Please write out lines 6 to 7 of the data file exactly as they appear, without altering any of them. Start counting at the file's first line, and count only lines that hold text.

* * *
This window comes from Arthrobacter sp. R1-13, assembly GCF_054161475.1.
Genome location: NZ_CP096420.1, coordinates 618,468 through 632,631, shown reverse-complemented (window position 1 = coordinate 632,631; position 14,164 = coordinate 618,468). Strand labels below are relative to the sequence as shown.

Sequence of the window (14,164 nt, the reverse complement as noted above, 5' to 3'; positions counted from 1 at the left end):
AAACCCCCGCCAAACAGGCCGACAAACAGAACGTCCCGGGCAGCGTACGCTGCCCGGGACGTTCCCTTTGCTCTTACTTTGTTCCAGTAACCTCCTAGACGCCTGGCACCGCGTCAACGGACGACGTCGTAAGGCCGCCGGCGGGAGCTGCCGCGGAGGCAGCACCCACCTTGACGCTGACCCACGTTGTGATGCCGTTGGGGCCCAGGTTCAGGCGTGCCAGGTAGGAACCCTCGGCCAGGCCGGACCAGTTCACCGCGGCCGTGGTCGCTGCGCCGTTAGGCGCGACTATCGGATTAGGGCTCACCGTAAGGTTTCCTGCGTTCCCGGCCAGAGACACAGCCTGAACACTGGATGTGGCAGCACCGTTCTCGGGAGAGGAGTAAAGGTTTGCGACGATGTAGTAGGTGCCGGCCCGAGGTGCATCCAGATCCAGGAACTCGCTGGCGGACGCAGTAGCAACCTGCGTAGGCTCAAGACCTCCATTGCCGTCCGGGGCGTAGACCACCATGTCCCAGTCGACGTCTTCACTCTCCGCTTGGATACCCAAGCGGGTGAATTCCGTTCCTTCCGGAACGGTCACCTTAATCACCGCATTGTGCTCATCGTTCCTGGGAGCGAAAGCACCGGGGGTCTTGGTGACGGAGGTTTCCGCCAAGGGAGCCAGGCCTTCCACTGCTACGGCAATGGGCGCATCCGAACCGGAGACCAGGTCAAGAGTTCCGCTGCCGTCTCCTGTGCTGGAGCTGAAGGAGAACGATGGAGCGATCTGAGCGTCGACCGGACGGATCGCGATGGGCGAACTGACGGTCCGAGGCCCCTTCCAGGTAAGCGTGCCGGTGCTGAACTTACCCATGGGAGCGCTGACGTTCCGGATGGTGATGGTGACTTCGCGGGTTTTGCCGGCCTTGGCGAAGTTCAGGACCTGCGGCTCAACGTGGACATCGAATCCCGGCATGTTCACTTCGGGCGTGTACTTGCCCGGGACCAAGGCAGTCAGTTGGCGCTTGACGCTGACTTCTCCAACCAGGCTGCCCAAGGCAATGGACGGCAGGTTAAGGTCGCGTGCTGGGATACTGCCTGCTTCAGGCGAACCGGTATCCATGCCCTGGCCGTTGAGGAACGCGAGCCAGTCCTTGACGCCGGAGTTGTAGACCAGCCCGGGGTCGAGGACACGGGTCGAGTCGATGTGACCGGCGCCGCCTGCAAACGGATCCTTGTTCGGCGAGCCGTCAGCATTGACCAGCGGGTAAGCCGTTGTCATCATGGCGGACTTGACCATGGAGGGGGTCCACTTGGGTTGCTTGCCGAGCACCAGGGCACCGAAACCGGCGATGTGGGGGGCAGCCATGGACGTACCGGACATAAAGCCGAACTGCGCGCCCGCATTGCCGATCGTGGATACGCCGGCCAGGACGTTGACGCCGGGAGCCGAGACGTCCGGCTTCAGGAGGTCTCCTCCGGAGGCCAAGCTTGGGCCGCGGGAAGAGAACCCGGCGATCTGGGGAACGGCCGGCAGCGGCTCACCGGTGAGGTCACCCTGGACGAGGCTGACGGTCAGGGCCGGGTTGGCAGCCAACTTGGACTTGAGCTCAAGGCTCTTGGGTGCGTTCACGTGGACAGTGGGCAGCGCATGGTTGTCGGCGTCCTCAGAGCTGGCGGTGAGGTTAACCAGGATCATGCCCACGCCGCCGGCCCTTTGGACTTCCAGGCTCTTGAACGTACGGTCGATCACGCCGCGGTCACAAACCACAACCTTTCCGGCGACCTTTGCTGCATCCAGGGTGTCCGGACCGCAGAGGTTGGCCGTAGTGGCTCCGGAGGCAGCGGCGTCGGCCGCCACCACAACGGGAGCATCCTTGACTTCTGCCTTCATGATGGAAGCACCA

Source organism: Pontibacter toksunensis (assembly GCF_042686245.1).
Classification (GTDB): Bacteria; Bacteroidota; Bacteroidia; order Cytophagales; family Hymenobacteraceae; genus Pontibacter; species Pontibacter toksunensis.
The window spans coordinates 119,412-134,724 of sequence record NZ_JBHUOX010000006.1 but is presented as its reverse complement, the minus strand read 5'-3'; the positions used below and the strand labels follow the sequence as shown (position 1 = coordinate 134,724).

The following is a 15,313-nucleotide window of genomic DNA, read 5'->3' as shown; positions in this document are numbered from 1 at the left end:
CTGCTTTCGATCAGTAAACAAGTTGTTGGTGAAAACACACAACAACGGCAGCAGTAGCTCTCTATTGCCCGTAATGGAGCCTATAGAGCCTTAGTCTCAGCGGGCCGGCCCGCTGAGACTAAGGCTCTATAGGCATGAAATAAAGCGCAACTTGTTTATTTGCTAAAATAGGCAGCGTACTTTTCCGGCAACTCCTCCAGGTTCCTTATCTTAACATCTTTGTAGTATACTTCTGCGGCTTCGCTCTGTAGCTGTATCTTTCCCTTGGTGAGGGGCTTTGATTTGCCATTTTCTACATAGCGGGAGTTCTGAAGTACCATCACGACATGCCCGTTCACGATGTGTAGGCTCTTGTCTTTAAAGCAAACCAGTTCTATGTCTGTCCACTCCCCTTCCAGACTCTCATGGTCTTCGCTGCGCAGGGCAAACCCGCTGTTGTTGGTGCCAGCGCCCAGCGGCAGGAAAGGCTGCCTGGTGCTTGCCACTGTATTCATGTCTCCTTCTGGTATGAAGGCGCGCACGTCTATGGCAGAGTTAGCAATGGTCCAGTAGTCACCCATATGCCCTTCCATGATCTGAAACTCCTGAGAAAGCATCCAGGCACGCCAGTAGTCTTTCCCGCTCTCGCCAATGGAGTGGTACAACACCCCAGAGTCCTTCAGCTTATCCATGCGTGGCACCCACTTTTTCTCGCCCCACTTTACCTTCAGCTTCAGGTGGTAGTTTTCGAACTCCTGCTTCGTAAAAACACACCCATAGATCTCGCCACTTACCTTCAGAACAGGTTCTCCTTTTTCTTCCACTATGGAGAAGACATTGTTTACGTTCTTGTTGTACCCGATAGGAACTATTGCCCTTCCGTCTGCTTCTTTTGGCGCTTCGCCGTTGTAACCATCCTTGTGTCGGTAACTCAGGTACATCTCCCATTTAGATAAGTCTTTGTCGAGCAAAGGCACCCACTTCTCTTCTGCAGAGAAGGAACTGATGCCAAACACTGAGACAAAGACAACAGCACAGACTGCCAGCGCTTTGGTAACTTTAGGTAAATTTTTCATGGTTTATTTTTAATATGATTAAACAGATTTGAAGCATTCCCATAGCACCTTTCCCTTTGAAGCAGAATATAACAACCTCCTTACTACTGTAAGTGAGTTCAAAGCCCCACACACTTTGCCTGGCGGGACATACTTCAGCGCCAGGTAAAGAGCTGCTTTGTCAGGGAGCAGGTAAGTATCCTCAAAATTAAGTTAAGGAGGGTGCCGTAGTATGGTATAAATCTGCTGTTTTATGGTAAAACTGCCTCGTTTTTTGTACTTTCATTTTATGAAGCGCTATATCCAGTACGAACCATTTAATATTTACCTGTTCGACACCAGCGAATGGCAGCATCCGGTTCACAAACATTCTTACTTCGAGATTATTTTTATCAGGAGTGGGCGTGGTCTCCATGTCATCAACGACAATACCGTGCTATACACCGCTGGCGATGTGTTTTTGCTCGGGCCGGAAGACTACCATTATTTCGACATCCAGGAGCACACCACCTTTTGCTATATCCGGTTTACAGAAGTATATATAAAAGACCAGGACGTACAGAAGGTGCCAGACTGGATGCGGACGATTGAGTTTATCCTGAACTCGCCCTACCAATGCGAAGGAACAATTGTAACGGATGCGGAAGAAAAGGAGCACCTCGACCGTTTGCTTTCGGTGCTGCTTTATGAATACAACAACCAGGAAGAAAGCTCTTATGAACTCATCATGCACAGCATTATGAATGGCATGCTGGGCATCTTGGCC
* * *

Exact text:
Classification (GTDB): Bacteria; Bacteroidota; Bacteroidia; order Cytophagales; family Hymenobacteraceae; genus Pontibacter; species Pontibacter toksunensis.
The window spans coordinates 119,412-134,724 of sequence record NZ_JBHUOX010000006.1 but is presented as its reverse complement, the minus strand read 5'-3'; the positions used below and the strand labels follow the sequence as shown (position 1 = coordinate 134,724).